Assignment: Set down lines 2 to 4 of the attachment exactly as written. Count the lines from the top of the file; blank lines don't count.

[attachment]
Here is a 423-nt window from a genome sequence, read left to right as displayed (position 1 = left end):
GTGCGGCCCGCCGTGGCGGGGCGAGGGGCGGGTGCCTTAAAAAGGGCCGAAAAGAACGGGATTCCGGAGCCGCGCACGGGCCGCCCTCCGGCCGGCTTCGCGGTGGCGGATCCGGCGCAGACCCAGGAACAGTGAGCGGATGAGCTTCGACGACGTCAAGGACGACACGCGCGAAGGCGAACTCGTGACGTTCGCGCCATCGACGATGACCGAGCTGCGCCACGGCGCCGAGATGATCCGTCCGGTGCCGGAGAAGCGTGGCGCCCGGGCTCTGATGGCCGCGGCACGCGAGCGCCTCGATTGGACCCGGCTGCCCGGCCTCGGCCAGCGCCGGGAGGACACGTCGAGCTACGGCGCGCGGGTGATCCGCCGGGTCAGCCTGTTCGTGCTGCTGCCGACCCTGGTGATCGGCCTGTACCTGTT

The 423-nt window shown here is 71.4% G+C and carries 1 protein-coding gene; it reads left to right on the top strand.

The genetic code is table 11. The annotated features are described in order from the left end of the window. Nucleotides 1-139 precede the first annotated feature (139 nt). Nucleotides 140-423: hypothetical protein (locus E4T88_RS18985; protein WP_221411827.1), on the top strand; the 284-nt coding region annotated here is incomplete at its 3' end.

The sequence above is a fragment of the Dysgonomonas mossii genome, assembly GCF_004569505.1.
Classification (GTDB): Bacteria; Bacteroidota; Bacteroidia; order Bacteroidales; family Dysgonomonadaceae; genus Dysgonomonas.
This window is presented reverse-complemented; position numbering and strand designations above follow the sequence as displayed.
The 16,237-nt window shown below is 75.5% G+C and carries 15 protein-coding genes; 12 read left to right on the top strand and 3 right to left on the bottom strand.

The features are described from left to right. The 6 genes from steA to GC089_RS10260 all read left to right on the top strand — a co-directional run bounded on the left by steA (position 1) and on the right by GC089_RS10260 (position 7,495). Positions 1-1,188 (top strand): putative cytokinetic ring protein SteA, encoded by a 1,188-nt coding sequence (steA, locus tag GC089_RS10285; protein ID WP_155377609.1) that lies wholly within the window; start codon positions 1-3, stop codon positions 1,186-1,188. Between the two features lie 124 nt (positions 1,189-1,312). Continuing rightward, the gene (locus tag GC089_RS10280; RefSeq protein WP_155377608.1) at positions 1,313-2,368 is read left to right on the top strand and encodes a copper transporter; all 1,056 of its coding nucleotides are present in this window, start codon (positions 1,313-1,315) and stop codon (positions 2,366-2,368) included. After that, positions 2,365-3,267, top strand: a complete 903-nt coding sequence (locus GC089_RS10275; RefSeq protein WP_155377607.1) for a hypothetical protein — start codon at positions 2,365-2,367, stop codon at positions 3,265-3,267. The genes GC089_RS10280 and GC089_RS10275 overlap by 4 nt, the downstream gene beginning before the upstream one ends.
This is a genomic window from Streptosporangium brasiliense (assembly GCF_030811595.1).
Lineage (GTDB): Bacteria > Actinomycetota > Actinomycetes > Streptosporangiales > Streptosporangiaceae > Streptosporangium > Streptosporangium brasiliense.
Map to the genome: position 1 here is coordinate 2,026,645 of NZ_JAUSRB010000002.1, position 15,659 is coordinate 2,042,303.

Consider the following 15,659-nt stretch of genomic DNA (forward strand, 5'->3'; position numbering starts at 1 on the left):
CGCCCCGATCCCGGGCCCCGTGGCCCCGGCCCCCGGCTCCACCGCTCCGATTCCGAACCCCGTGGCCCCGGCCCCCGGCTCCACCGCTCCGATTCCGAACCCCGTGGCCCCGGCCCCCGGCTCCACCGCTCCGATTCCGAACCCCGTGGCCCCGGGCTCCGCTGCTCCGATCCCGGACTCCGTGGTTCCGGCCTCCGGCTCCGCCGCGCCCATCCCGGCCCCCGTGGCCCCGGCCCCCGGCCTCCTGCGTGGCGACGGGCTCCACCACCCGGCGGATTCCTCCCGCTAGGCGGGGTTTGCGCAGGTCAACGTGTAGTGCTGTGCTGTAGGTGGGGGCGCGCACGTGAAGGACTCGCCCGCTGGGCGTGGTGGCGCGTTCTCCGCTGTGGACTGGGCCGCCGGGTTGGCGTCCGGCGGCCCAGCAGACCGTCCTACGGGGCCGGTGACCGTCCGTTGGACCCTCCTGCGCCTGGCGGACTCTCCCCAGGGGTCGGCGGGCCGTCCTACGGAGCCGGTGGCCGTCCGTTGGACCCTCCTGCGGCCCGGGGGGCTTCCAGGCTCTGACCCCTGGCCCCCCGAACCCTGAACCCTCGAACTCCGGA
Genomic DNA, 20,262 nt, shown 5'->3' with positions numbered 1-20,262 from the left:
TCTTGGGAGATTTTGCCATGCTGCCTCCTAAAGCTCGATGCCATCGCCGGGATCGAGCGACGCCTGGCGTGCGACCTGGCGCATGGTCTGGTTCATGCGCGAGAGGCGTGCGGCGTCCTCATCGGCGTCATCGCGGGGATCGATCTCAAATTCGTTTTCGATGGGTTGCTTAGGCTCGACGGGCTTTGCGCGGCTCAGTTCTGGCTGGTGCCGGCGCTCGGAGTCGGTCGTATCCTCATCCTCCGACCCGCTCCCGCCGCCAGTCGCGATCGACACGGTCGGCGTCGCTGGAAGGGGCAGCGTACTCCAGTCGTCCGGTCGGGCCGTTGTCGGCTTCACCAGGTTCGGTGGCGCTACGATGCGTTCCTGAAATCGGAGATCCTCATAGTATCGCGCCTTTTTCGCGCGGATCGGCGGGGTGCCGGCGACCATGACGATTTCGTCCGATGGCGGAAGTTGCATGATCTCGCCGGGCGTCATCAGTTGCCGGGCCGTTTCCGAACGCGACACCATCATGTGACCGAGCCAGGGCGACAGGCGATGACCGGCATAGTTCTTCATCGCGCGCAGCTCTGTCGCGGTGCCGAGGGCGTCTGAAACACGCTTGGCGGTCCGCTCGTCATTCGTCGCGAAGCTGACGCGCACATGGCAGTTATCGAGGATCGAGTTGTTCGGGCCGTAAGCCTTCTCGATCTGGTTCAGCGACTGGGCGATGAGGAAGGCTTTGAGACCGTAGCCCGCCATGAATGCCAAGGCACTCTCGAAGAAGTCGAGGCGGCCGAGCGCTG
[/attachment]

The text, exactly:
GTGCGGCCCGCCGTGGCGGGGCGAGGGGCGGGTGCCTTAAAAAGGGCCGAAAAGAACGGGATTCCGGAGCCGCGCACGGGCCGCCCTCCGGCCGGCTTCGCGGTGGCGGATCCGGCGCAGACCCAGGAACAGTGAGCGGATGAGCTTCGACGACGTCAAGGACGACACGCGCGAAGGCGAACTCGTGACGTTCGCGCCATCGACGATGACCGAGCTGCGCCACGGCGCCGAGATGATCCGTCCGGTGCCGGAGAAGCGTGGCGCCCGGGCTCTGATGGCCGCGGCACGCGAGCGCCTCGATTGGACCCGGCTGCCCGGCCTCGGCCAGCGCCGGGAGGACACGTCGAGCTACGGCGCGCGGGTGATCCGCCGGGTCAGCCTGTTCGTGCTGCTGCCGACCCTGGTGATCGGCCTGTACCTGTT

The 423-nt window shown here is 71.4% G+C and carries 1 protein-coding gene; it reads left to right on the top strand.

The genetic code is table 11. The annotated features are described in order from the left end of the window. Nucleotides 1-139 precede the first annotated feature (139 nt). Nucleotides 140-423: hypothetical protein (locus E4T88_RS18985; protein WP_221411827.1), on the top strand; the 284-nt coding region annotated here is incomplete at its 3' end.